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Classical Greece – History

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The term “classical Greece” refers to the period between the Persian Wars at the beginning of the fifth century B.C. and the death of Alexander the Great in 323 B.C. The classical period was an era of war and conflict—first between the Greeks and the Persians, then between the Athenians and the Spartans—but it was also an era of unprecedented political and cultural achievement. Besides the Parthenon and Greek tragedy, classical Greece brought us the historian Herodotus, the physician Hippokrates and the philosopher Socrates. It also brought us the political reforms that are ancient Greece’s most enduring contribution to the modern world: the system known as demokratia, or “rule by the people.”
Led by Athens and Sparta, the Greek city-states were engaged in a great war with the Persian Empire at the beginning of the fifth century B.C. In 498 B.C., Greek forces sacked the Persian city of Sardis. In 490 B.C., the Persian king sent a naval expedition across the Aegean to attack Athenian troops in the Battle of Marathon. Despite a resounding Athenian victory there, the Persians did not give up. In 480 B.C., the new Persian king sent a massive army across the Hellespont to Thermopylae, where 60,000 Persian troops defeated 5,000 Greeks in the Battle of Thermopylae, where King Leonidas of Sparta was famously killed. The year after that, however, the Greeks defeated the Persians for good at the Battle of Salamis.
Did you know? The first democracy originated in classical Greece. The Greek word demokratia means “rule by the people.”
The defeat of the Persians marked the beginning of Athenian political, economic and cultural dominance. In 507 B.C., the Athenian nobleman Cleisthenes had overthrown the last of the autocratic tyrants and devised a new system of citizen self-governance that he called demokratia. In Cleisthenes’ democratic system, every male citizen older than 18 was eligible to join the ekklesia, or Assembly, the sovereign governing body of Athens. Other legislators were chosen randomly by lot, not by election. And in this early Greek democracy, officials were sworn to act “according to the laws what is best for the people.”
However, demokratia did not mean that Athens approached her relationships with other Greek city-states with anything approaching egalitarianism. To protect far-flung Greek territories from Persian interference, Athens organized a confederacy of allies that it called the Delian League in 478 B.C. Athens was clearly in charge of this coalition; as a result, most Delian League dues wound up in the city-state’s own treasury, where they helped make Athens into a wealthy imperial power.
In the 450s, the Athenian general Pericles consolidated his own power by using all that tribute money to serve the citizens of Athens, rich and poor. (Generals were among the only public officials in Athens who were elected, not appointed, and who could keep their jobs for more than one year.) For example, Pericles paid modest wages to jurors and members of the ekklesia so that, in theory, everyone who was eligible could afford to participate in the public life of the demokratia.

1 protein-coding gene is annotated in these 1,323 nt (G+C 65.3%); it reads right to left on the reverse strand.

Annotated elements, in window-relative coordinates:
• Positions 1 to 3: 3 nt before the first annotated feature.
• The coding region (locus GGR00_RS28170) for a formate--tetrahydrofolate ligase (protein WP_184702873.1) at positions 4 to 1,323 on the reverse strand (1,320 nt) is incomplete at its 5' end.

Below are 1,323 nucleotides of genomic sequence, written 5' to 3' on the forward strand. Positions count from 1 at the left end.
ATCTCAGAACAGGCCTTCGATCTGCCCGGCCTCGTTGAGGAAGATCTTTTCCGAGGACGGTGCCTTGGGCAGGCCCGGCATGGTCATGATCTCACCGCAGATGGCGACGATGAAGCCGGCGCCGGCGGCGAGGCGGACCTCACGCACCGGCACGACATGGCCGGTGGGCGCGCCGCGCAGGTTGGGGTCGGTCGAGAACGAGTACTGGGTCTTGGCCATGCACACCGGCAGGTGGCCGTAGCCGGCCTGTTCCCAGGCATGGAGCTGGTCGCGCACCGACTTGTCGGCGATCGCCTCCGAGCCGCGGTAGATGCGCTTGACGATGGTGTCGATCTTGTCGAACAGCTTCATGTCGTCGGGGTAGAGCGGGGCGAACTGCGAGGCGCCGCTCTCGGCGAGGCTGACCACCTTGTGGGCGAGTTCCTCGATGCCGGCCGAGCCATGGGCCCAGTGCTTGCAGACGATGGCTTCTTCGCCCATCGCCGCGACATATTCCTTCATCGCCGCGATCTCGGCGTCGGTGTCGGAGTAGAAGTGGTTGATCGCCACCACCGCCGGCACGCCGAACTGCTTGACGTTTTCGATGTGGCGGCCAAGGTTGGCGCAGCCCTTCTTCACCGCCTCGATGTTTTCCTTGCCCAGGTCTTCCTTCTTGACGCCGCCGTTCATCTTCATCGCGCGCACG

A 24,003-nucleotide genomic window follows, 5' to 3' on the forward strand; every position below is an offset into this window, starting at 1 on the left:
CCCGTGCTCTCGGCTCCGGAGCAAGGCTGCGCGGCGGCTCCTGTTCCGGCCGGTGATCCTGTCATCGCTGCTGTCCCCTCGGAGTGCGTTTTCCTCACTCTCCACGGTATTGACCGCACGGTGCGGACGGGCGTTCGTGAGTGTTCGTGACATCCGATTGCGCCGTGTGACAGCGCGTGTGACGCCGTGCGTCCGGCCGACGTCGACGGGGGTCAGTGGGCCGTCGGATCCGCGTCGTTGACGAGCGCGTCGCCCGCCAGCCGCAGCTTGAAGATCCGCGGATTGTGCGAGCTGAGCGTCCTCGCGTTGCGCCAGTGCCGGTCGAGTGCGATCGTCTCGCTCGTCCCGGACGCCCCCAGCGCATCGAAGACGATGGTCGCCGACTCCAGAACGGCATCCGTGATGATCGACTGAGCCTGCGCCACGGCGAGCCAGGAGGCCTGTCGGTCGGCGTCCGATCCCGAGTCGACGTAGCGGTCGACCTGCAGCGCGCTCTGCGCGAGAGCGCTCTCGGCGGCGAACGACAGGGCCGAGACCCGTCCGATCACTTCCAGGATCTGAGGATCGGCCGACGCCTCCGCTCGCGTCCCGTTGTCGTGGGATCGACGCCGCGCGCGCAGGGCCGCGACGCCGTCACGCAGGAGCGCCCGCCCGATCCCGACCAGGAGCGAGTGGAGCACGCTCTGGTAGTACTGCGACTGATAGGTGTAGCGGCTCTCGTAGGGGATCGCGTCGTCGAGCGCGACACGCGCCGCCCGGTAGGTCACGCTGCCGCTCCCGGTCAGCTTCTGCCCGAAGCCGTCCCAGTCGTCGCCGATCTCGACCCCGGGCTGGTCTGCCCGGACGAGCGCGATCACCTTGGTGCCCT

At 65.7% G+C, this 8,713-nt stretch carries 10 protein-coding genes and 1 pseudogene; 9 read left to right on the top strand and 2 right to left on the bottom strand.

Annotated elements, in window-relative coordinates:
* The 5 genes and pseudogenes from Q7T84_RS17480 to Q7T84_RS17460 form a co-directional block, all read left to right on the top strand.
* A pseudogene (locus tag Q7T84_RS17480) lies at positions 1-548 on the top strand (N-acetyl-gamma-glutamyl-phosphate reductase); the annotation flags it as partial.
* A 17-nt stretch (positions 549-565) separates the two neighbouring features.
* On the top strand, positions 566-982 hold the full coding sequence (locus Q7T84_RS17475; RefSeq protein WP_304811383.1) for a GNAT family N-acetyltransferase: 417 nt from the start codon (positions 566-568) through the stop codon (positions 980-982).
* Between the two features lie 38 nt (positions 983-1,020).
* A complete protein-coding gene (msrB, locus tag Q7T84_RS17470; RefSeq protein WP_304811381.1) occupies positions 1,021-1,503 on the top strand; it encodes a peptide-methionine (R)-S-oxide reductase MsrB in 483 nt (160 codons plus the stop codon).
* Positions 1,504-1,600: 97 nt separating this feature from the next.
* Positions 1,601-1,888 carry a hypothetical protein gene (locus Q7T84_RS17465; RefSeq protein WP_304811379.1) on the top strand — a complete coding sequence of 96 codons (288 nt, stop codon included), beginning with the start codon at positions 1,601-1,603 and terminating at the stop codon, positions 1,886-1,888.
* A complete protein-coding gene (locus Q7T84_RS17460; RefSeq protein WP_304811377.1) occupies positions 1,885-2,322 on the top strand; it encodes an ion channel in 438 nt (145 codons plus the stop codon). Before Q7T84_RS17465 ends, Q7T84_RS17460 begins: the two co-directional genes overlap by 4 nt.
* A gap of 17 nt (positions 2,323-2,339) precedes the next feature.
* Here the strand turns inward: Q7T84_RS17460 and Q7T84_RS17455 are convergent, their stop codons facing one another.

Pericles also used the tribute money to support Athenian artists and thinkers. For instance, he paid to rebuild the parts of Athens that the Persian Wars had destroyed. The result was the magnificent Parthenon, a new temple in honor of the goddess Athena at the Acropolis. (Pericles also oversaw the construction of the temple at Hephaestos, the Odeion concert hall and the temple of Poseidon at Attica.)
Likewise, Pericles paid for the annual production of comedic and dramatic plays at the Acropolis. (Wealthy people offset some of these costs by paying voluntary taxes called liturgies.) Dramatists like Aeschylus, Sophocles and Euripides and the comic playwright Aristophanes all won a great deal of renown for their depictions of relationships between men and gods, citizens and polis and fate and justice.
These plays, like the Parthenon, still epitomize the cultural achievements of classical Greece. Along with the histories of Herodotus and Thucydides and the ideas of the physician Hippokrates, they are defined by logic, pattern and order and a faith in humanism above all else. These are the attributes that today are associated with the art, the culture and even the politics of the era.
Unfortunately, none of these cultural achievements translated into political stability. Athenian imperialism had alienated its partners in the Delian League, particularly Sparta, and this conflict played out in the decades-long Peloponnesian War (431–404 B.C.).
The eventual Spartan victory in the Peloponnesian War meant that Athens lost its political primacy, but Athenian cultural life—the essence of classical Greece—continued apace in the fourth century B.C.. By the second half of the century, however, disorder reigned within the former Athenian empire. This disorder made possible the conquest of Greece by the Macedonian kings Philip II and his son, Alexander the Great (338–323 B.C.)—a conquest that eventually heralded the end of the classical period and the beginning of Hellenistic one.
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